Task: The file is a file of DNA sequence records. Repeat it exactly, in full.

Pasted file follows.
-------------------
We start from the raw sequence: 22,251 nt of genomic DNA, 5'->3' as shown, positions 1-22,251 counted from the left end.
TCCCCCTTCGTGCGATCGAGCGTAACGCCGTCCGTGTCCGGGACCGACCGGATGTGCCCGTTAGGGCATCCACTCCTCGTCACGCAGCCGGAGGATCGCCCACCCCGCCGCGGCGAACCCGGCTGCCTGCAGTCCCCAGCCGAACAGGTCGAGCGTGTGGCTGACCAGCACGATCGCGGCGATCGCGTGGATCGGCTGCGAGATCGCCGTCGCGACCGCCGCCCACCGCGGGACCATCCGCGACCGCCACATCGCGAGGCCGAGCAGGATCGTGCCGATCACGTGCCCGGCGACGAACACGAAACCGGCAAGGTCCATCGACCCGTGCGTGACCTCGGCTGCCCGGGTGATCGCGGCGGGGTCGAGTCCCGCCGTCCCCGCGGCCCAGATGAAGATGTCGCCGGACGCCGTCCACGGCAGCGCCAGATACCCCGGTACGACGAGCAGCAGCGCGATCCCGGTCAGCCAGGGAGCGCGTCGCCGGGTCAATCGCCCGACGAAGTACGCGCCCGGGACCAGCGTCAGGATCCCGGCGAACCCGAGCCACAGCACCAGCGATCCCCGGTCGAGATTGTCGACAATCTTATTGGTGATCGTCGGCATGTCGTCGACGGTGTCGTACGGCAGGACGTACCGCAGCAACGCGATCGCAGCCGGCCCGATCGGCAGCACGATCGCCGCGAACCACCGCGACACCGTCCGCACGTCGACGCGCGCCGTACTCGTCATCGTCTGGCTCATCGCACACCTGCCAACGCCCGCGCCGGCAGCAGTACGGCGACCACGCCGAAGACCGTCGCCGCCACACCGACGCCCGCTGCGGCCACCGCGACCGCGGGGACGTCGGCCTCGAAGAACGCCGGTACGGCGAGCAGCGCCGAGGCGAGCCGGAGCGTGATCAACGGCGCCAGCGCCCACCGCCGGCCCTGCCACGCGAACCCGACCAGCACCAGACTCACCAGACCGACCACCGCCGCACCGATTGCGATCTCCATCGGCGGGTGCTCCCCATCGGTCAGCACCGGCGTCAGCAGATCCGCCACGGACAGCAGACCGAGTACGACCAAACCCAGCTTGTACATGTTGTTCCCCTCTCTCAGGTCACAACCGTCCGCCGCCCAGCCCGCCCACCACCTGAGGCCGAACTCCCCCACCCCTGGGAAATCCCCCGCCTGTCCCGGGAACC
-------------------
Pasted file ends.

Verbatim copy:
We start from the raw sequence: 22,251 nt of genomic DNA, 5'->3' as shown, positions 1-22,251 counted from the left end.
TCCCCCTTCGTGCGATCGAGCGTAACGCCGTCCGTGTCCGGGACCGACCGGATGTGCCCGTTAGGGCATCCACTCCTCGTCACGCAGCCGGAGGATCGCCCACCCCGCCGCGGCGAACCCGGCTGCCTGCAGTCCCCAGCCGAACAGGTCGAGCGTGTGGCTGACCAGCACGATCGCGGCGATCGCGTGGATCGGCTGCGAGATCGCCGTCGCGACCGCCGCCCACCGCGGGACCATCCGCGACCGCCACATCGCGAGGCCGAGCAGGATCGTGCCGATCACGTGCCCGGCGACGAACACGAAACCGGCAAGGTCCATCGACCCGTGCGTGACCTCGGCTGCCCGGGTGATCGCGGCGGGGTCGAGTCCCGCCGTCCCCGCGGCCCAGATGAAGATGTCGCCGGACGCCGTCCACGGCAGCGCCAGATACCCCGGTACGACGAGCAGCAGCGCGATCCCGGTCAGCCAGGGAGCGCGTCGCCGGGTCAATCGCCCGACGAAGTACGCGCCCGGGACCAGCGTCAGGATCCCGGCGAACCCGAGCCACAGCACCAGCGATCCCCGGTCGAGATTGTCGACAATCTTATTGGTGATCGTCGGCATGTCGTCGACGGTGTCGTACGGCAGGACGTACCGCAGCAACGCGATCGCAGCCGGCCCGATCGGCAGCACGATCGCCGCGAACCACCGCGACACCGTCCGCACGTCGACGCGCGCCGTACTCGTCATCGTCTGGCTCATCGCACACCTGCCAACGCCCGCGCCGGCAGCAGTACGGCGACCACGCCGAAGACCGTCGCCGCCACACCGACGCCCGCTGCGGCCACCGCGACCGCGGGGACGTCGGCCTCGAAGAACGCCGGTACGGCGAGCAGCGCCGAGGCGAGCCGGAGCGTGATCAACGGCGCCAGCGCCCACCGCCGGCCCTGCCACGCGAACCCGACCAGCACCAGACTCACCAGACCGACCACCGCCGCACCGATTGCGATCTCCATCGGCGGGTGCTCCCCATCGGTCAGCACCGGCGTCAGCAGATCCGCCACGGACAGCAGACCGAGTACGACCAAACCCAGCTTGTACATGTTGTTCCCCTCTCTCAGGTCACAACCGTCCGCCGCCCAGCCCGCCCACCACCTGAGGCCGAACTCCCCCACCCCTGGGAAATCCCCCGCCTGTCCCGGGAACC